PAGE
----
The goal of math instruction is to help children develop, discuss, and use efficient, accurate, and generalizable methods to solve mathematical problems. To achieve this goal, young children need problems to solve and latitude to construct their own strategies. Teaching math effectively requires a focus on children's understanding of the core foundational concepts in mathematics. Such teaching can take place in the context of puzzles and games. Children using a shape sorter, for instance, learn the properties of geometric objects (e.g., three-sided or round figures don't fit in four-sided holes), not simply their names.
Typical assessments of young children's math understanding include a very limited number of math concepts, and children can often reach the right answer without genuine understanding. New instruments should be developed that assess critical early math concepts and also tap deep understanding. Summative assessments designed for program accountability should be supplemented with and aligned to formative assessments. All assessments should be developmentally appropriate in content and form. The purpose of assessment is to help identify what children know to help them build new knowledge. It is not appropriate to subject young children to extended formal testing.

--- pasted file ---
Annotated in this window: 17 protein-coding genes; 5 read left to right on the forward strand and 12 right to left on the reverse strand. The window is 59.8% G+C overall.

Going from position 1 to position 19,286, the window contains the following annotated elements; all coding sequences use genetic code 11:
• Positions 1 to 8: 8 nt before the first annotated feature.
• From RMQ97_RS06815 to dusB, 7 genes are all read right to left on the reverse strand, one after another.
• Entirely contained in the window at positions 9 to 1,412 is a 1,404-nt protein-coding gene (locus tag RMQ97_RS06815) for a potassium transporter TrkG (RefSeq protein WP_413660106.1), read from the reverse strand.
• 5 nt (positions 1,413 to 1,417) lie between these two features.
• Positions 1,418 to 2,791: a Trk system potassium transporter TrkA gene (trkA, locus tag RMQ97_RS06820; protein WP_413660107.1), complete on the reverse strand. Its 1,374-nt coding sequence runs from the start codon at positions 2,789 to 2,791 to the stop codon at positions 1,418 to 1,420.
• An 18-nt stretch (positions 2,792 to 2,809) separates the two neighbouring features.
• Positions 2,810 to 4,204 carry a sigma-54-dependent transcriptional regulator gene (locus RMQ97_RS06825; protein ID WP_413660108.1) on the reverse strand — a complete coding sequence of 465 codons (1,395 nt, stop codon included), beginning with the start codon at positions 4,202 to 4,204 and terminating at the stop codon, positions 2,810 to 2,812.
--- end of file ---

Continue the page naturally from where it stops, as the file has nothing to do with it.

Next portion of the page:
Few early-childhood educators are prepared to teach math. For young children to have access to meaningful opportunities to learn math, new requirements for preschool teachers will need to be developed. Requirements should include opportunities to learn what is known about young children's development related to mathematics, as well as strategies for assessing children's understanding and teaching math to young children.
Increasing preservice requirements related to teaching math to young children will necessitate expanded offerings in institutions that provide preservice training. States should review the curriculum and training opportunities offered by two- and four-year colleges to ensure that students learn to teach mathematics effectively to young children. To support current preschool teachers, early-childhood programs should build internal capacity, such as by hiring coaches with expertise in teaching math to young children, or investing in the development of expertise in a teacher who can serve as a mentor to other teachers.
Mathematics has been neglected in educational settings for young children, but change is possible. The shift in recent years to focus on the importance of early literacy has successfully increased investment in reading and bolstered capacity among teachers and teaching institutions. That change began with research findings that demonstrated the importance of early reading and the strategies that can be implemented in homes and at schools to help children develop their reading skills. We need analogous concerted efforts to bring the importance of early math learning to the attention of policymakers, educators, and the public.
Vol. 31, Issue 26, Pages 27,29